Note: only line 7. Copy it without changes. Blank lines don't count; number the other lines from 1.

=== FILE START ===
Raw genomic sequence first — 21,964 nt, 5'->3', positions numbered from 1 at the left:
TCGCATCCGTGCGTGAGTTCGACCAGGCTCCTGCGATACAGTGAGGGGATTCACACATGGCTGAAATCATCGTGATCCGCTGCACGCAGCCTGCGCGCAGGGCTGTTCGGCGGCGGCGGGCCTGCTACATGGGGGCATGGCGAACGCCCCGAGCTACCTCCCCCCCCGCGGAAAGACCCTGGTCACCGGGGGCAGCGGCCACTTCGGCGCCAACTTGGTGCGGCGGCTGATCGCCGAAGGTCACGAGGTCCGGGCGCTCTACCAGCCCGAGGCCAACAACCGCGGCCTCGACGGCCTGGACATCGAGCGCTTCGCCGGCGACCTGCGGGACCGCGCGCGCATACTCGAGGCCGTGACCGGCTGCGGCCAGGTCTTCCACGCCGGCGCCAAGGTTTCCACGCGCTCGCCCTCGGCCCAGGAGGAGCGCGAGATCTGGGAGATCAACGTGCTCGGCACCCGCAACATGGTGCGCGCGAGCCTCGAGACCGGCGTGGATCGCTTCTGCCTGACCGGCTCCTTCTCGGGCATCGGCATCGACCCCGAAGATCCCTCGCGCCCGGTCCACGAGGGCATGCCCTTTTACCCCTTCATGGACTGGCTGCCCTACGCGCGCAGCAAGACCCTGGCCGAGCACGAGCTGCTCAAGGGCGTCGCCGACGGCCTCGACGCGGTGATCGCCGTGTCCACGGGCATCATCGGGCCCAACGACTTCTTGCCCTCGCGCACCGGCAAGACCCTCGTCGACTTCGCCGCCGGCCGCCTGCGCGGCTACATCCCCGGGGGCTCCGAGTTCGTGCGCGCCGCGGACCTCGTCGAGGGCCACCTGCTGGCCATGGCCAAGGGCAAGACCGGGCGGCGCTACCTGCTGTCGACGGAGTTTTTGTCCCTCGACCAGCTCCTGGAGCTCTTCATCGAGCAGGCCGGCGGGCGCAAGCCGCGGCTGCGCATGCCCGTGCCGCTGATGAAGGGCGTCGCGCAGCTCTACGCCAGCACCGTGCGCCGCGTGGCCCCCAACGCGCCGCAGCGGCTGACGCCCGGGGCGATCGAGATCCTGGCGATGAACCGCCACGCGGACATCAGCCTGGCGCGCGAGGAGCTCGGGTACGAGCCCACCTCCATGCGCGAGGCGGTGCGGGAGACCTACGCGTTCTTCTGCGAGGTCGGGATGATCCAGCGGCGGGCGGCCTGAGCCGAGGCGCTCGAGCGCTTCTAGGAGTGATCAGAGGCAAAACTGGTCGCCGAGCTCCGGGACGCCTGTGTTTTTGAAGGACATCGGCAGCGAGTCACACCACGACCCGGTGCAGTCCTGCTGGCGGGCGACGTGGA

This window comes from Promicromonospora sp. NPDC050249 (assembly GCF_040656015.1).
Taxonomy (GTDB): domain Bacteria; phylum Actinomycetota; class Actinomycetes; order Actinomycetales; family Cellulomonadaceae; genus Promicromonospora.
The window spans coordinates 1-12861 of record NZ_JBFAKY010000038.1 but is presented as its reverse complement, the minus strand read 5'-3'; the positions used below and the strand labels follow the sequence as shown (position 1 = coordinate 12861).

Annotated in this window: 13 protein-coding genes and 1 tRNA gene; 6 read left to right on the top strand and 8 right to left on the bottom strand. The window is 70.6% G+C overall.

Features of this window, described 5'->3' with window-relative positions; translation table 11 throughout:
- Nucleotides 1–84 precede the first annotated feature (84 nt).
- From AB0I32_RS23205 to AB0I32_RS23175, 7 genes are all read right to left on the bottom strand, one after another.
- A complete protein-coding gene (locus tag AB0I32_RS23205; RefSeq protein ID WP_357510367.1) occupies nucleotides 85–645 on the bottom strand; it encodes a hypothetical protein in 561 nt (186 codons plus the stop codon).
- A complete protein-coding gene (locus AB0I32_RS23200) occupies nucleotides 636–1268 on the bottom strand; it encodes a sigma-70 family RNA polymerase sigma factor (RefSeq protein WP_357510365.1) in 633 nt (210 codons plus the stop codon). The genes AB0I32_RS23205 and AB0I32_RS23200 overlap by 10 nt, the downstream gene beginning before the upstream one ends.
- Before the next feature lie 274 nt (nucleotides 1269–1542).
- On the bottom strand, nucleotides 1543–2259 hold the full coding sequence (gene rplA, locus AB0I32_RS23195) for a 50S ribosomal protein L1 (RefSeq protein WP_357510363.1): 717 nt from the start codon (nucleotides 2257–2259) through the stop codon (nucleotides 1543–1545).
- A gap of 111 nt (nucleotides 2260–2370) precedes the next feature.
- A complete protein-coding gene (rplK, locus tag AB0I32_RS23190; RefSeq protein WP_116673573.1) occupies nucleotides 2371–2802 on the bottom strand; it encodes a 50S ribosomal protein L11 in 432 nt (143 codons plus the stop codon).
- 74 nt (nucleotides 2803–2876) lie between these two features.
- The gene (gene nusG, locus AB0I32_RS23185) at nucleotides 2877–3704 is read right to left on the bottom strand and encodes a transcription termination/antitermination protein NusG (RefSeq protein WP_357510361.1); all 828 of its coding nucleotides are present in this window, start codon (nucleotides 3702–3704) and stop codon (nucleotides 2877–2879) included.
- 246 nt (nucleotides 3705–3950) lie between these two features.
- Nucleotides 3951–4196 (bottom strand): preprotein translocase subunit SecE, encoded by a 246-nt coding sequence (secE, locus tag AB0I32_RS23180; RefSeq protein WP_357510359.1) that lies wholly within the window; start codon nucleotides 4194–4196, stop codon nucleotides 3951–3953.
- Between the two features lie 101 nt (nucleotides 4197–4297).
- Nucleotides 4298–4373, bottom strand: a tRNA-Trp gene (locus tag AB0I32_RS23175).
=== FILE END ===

Features of this window, described 5'->3' with window-relative positions; translation table 11 throughout: